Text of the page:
A: Yes, but a couple of months is perhaps too frequent, 10,000 miles is probably a better interval. Front tyres usually wear out more frequently than the rears so swapping them will even the wear. It is advisable to keep the tyres on the same side of the car, as some types are designed to rotate in one direction only, as indicated by an arrow on the sidewall.
Q: If I have a crash and my tyres are found to be defective, will that invalidate my insurance?
A: It is likely, although tyres tend only to be inspected at an accident scene when the incident is serious. Nonetheless, this is no excuse as you have a legal responsibility to ensure your car is in roadworthy condition. Furthermore, you could receive a £2,500 fine and 3 penalty points per defective tyre.
Q: Can I be done for defective tyres if I’m driving to a tyre shop to have them changed?
A: You should never drive a car on a public road fitted with a defective tyre as not only could your insurance be invalid, you are putting yourself and other road users at risk. If you are stopped by the police, and you prove you are driving the car to a pre-booked appointment to have the work done, you could still be charged. Regular inspections of your tyres should prevent this situation from happening. Should you be in doubt, fit the spare tyre.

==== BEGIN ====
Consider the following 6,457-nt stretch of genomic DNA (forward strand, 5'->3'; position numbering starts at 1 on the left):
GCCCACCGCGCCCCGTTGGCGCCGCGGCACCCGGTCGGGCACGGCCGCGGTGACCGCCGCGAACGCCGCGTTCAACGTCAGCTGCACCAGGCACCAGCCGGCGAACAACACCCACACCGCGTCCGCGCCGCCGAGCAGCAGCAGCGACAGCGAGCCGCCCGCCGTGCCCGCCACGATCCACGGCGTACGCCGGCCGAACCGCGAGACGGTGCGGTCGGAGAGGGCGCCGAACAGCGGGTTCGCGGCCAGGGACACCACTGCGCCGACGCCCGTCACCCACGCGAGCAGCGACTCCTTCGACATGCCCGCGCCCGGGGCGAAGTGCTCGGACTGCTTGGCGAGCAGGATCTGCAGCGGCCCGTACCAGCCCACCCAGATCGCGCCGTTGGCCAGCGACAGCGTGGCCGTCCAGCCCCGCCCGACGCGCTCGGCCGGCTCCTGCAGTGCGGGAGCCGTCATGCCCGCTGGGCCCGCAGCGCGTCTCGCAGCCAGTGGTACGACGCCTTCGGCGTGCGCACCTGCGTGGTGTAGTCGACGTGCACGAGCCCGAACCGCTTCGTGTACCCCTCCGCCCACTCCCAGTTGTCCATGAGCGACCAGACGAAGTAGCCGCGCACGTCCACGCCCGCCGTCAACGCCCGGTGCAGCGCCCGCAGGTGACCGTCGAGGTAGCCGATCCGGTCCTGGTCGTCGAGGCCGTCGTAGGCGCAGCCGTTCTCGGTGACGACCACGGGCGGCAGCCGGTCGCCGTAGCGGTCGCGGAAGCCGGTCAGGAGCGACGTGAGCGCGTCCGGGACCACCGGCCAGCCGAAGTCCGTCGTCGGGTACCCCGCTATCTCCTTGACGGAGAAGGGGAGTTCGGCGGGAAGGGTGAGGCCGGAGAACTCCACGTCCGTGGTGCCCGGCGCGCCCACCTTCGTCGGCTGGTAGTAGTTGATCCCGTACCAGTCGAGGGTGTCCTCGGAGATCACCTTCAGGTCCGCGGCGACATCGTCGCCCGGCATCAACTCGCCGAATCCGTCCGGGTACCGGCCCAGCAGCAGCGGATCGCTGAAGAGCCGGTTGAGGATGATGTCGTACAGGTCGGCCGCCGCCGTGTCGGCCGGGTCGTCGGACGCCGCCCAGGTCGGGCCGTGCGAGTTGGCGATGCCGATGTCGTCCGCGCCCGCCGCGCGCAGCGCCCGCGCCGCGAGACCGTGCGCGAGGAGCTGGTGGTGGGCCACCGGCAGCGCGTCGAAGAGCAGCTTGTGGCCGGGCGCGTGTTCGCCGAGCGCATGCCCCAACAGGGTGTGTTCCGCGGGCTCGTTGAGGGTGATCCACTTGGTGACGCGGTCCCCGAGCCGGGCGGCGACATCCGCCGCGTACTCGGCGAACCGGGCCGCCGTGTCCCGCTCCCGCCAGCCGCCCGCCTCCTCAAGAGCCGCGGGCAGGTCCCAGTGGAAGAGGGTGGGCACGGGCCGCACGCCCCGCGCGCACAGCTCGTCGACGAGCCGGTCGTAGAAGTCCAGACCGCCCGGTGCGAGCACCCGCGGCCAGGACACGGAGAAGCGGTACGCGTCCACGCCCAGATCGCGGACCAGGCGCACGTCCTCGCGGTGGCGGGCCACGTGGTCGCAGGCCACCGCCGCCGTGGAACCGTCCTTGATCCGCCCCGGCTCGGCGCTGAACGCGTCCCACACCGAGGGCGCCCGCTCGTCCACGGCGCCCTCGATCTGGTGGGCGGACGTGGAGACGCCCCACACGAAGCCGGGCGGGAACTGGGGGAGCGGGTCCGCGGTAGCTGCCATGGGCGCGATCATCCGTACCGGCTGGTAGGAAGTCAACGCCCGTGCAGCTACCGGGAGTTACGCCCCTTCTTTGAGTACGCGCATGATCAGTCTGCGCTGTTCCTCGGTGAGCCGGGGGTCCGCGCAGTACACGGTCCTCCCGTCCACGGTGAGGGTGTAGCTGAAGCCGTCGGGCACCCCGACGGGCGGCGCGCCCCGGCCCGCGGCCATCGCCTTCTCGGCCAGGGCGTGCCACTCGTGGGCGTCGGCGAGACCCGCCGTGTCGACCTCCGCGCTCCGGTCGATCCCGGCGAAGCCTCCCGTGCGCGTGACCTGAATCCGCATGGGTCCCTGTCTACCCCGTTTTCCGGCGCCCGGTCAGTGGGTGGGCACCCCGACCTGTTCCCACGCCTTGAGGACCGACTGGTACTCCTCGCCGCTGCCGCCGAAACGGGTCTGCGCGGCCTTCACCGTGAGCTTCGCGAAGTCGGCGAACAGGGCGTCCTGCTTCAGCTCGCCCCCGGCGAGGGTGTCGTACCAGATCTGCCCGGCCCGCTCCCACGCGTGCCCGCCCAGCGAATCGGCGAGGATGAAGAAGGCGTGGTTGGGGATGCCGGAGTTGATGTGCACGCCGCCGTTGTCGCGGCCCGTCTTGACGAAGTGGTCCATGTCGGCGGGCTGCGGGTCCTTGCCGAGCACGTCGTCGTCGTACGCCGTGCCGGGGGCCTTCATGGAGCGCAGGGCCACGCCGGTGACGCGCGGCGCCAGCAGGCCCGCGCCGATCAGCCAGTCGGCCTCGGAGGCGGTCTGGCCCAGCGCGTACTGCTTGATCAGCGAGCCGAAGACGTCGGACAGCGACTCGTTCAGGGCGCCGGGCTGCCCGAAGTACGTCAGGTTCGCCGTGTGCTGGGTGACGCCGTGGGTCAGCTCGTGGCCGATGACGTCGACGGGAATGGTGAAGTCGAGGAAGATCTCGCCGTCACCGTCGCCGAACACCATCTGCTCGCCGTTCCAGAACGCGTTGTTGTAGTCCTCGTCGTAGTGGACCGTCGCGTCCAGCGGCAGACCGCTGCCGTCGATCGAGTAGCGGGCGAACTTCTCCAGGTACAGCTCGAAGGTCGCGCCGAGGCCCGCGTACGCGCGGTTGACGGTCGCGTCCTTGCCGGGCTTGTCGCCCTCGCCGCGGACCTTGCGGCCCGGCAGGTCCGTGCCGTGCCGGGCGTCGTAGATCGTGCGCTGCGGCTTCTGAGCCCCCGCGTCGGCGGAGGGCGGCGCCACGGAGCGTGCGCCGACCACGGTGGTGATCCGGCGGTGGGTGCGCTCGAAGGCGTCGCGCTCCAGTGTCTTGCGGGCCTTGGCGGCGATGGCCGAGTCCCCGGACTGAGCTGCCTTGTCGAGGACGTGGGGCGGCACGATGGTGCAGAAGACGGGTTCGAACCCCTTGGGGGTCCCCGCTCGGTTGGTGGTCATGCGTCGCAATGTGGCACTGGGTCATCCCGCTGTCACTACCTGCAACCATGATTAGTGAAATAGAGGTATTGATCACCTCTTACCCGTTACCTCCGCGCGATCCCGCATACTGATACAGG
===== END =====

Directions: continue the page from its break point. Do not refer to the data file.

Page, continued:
Q: What does the coding and numbering found on the side of tyres mean?
A: The letters and numbers on the sidewall of a tyre look complicated. However, they explain the exact specification of the tyre you have.
205/50 R15 91V E4
205 – width of the tyre in millimetres
50 – known as the aspect ratio, this is the height of the tyre sidewall as a percentage of the width. In this case 50% of 205mm
R – radial construction
15 – diameter of the tyre’s inner rim in inches
91 – this is the load capacity of the tyre. The number is part of an index of corresponding weights, in this case 615kg
V – all tyres are given a speed rating. This indicates the maximum speed for this tyre at full load. In this case it is 149.1mph. Speed ratings range from S (max 111.8mph) to ZR (150mph+)
E4 – this is the ECE type approval mark, which demonstrates the tyre has been tested as high quality by the European Regulatory Authorities.
For more information visit Tyresafe
The information on this Site is provided on the understanding that GEM Motoring Assist is not rendering legal or other advice. You should consult your own professional advisers as to legal or other advice relevant to any action you wish to take in connection with this website.